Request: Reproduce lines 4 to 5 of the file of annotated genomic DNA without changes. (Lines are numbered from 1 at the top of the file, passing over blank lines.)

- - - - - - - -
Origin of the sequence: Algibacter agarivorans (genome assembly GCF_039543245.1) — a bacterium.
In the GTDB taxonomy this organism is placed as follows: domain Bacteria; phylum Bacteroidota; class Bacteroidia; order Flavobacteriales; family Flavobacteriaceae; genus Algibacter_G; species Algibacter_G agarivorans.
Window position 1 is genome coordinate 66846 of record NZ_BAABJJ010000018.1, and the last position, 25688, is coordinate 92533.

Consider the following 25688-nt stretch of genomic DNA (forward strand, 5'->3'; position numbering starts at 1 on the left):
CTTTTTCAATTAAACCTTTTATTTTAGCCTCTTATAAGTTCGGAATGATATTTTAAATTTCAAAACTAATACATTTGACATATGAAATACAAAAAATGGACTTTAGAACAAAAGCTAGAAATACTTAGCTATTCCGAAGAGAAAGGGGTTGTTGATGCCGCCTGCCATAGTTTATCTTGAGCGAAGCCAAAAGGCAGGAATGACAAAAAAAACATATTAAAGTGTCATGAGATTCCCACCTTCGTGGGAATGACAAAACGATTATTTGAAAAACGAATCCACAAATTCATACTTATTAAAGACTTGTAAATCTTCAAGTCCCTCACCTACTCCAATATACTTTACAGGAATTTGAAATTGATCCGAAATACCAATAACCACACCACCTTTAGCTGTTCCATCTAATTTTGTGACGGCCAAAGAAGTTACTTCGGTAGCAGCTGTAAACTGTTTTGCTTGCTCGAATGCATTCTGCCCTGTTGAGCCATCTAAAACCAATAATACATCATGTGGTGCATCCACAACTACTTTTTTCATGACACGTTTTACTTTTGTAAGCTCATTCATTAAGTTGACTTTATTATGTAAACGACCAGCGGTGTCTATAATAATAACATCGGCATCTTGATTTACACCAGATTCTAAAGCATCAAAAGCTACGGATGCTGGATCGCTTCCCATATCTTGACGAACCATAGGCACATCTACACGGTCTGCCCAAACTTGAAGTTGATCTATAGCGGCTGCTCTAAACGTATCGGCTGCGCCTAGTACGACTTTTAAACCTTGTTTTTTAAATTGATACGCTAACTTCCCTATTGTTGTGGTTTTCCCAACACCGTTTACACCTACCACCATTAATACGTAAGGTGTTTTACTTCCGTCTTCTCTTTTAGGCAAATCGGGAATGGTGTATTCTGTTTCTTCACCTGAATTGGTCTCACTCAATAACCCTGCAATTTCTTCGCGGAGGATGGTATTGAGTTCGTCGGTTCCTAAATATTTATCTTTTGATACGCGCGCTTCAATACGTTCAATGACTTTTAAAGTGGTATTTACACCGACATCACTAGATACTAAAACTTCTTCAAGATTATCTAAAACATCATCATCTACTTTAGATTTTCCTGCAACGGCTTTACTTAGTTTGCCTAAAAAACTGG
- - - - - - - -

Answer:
Consider the following 25688-nt stretch of genomic DNA (forward strand, 5'->3'; position numbering starts at 1 on the left):
CTTTTTCAATTAAACCTTTTATTTTAGCCTCTTATAAGTTCGGAATGATATTTTAAATTTCAAAACTAATACATTTGACATATGAAATACAAAAAATGGACTTTAGAACAAAAGCTAGAAATACTTAGCTATTCCGAAGAGAAAGGGGTTGTTGATGCCGCCTGCCATAGTTTATCTTGAGCGAAGCCAAAAGGCAGGAATGACAAAAAAAACATATTAAAGTGTCATGAGATTCCCACCTTCGTGGGAATGACAAAACGATTATTTGAAAAACGAATCCACAAATTCATACTTATTAAAGACTTGTAAATCTTCAAGTCCCTCACCTACTCCAATATACTTTACAGGAATTTGAAATTGATCCGAAATACCAATAACCACACCACCTTTAGCTGTTCCATCTAATTTTGTGACGGCCAAAGAAGTTACTTCGGTAGCAGCTGTAAACTGTTTTGCTTGCTCGAATGCATTCTGCCCTGTTGAGCCATCTAAAACCAATAATACATCATGTGGTGCATCCACAACTACTTTTTTCATGACACGTTTTACTTTTGTAAGCTCATTCATTAAGTTGACTTTATTATGTAAACGACCAGCGGTGTCTATAATAATAACATCGGCATCTTGATTTACACCAGATTCTAAAGCATCAAAAGCTACGGATGCTGGATCGCTTCCCATATCTTGACGAACCATAGGCACATCTACACGGTCTGCCCAAACTTGAAGTTGATCTATAGCGGCTGCTCTAAACGTATCGGCTGCGCCTAGTACGACTTTTAAACCTTGTTTTTTAAATTGATACGCTAACTTCCCTATTGTTGTGGTTTTCCCAACACCGTTTACACCTACCACCATTAATACGTAAGGTGTTTTACTTCCGTCTTCTCTTTTAGGCAAATCGGGAATGGTGTATTCTGTTTCTTCACCTGAATTGGTCTCACTCAATAACCCTGCAATTTCTTCGCGGAGGATGGTATTGAGTTCGTCGGTTCCTAAATATTTATCTTTTGATACGCGCGCTTCAATACGTTCAATGACTTTTAAAGTGGTATTTACACCGACATCACTAGATACTAAAACTTCTTCAAGATTATCTAAAACATCATCATCTACTTTAGATTTTCCTGCAACGGCTTTACTTAGTTTGCCTAAAAAACTGG